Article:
Very soon it will be Halloween, the start of a holiday season that researchers warn adds an average of eight pounds — if you’re not careful about sweets and snacks.
Nurses have a lot of practice saying “no” to treats at work – boxes of candy from grateful families to trays of pastries from coworkers. Temptations abound, but they become especially intense during the next two months of the year.
Of course, we love getting together with teammates to mark Halloween, Thanksgiving, Hanukkah, Kwanzaa, Christmas, Solstice, or the New Year. Plus, we’ll continue to toast other happy occasions: birthdays, anniversaries, weddings, graduations, and job promotions.
So what’s the problem? Some surveys show that nurses are more likely to be overweight than the general population. Could the reason be extreme workplace stress and long shift hours? Or maybe it’s because the nurse population is aging, which correlates to a higher BMI.
You may not be able to do anything about events at work or your own slowing metabolism. But you can control your own actions, which will help you keep on the nutritional straight and narrow.
Here are a few ideas that have worked for other nurses:
First try to become aware of any emotional basis for your cravings for sweets and treats. It’ll then be easier to make behavioral changes, which will go a long way toward keeping you at your healthiest weight.
Decide beforehand on your “food rules” for this season, and then don’t deviate from them. For instance, you may decide to bring low-calorie snacks to events so that you’re not so tempted by sugary, fatty, or salty offerings. A cup of cubed cantaloupe is sweet (only 7 grams of natural sugar), while cut vegetables with Greek yogurt dip and air-popped popcorn with chili spices are savory.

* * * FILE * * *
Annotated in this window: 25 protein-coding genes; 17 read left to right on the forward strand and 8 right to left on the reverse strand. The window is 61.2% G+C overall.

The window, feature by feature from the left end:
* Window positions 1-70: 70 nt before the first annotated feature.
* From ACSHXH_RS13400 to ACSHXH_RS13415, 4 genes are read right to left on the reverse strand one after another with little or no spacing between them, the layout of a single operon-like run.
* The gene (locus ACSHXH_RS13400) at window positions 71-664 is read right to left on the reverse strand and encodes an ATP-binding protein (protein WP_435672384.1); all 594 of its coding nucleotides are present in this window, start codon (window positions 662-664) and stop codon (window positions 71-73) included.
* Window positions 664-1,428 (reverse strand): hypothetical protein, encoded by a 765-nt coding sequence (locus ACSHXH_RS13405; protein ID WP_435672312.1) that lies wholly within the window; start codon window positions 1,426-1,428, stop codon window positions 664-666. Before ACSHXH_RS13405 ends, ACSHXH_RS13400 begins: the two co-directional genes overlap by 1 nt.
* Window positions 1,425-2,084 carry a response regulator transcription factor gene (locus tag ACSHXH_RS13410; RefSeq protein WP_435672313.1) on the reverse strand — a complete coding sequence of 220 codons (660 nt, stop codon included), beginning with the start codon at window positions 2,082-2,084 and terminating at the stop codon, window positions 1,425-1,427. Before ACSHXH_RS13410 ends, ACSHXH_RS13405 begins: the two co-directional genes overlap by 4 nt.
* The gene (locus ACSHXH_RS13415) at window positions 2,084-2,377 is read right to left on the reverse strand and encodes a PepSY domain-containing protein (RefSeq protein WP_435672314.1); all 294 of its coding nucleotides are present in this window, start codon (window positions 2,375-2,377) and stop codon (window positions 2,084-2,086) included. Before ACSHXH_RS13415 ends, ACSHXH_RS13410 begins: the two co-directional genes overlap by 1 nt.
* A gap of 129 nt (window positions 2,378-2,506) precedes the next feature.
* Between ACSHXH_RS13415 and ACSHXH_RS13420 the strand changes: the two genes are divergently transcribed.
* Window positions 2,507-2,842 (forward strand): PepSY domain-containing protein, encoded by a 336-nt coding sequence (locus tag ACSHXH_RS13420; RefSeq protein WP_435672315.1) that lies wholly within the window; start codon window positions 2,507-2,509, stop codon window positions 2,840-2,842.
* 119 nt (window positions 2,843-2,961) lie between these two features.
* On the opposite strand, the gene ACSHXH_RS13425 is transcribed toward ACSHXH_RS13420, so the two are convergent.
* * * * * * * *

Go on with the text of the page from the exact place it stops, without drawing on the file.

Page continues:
Devise a healthy-eating phrase to repeat silently to yourself when you’re most tempted. Here are a few mantras to try this Halloween, and if some prove helpful, to keep handy all year long.
- “My stress level is through the roof, but chocolate is not the solution.”
- “Sugar is not the best antidote for fatigue from 12-hour shifts.”
- “I can accept the good wishes, but resist the treats from families and staff.”
- “I deserve better than sugary goodies when I work a night shift.”
- “Sweets can not change my not-so-sweet feelings of anger at work.”
In addition, try to cut out sweets in other areas of your life, too. The American Heart Association says to limit added sugar to 6 teaspoons for women and 9 for men. That’s a tall order when you consider that the American average is 22 to 30 teaspoons a day.
You have to be a good detective because sugar hides where you least expect it, like in coffee drinks. Compare a Starbucks’ Grande Vanilla Latte vs. plain coffee with a packet of sugar. The difference is a whopping 32 grams of sugar!
Of course, plain black coffee would be best, but that would probably be too big a shock to the system for a coffee drinker with a sweet tooth.
It’s better to make small and sustainable changes, such as eating and not drinking your snacks and meals. Fruit smoothies, for instance, enjoy a “health halo” but can pack on the pounds because they’re high-calorie, high-sugar, and apparently innocuous.
Sometimes it doesn’t pay to fight the inevitable, like candy on Halloween, though you can sidestep some of the danger. So, don’t go hog wild but instead enjoy a fun-sized piece of candy (80 calories for most bars), and you won’t do too much damage.
It goes without saying, but don’t be the health saboteur who brings bags of candy to work. Your fellow nurses and other staff members won’t appreciate it.
At home, buy your least favorite candy for trick-or-treaters – and fewer bags than you think you’ll need to prevent leftovers. If you want to avoid temptation altogether, give out mini-toys or stickers instead of sugary treats. In a pinch, just reach into your wallet or piggy bank for some quarters and dimes. The youngest goblins appreciate even pennies!
It’s not easy to limit treats around Halloween, but remember, you’re taking good care of yourself, and setting a good example for your patients.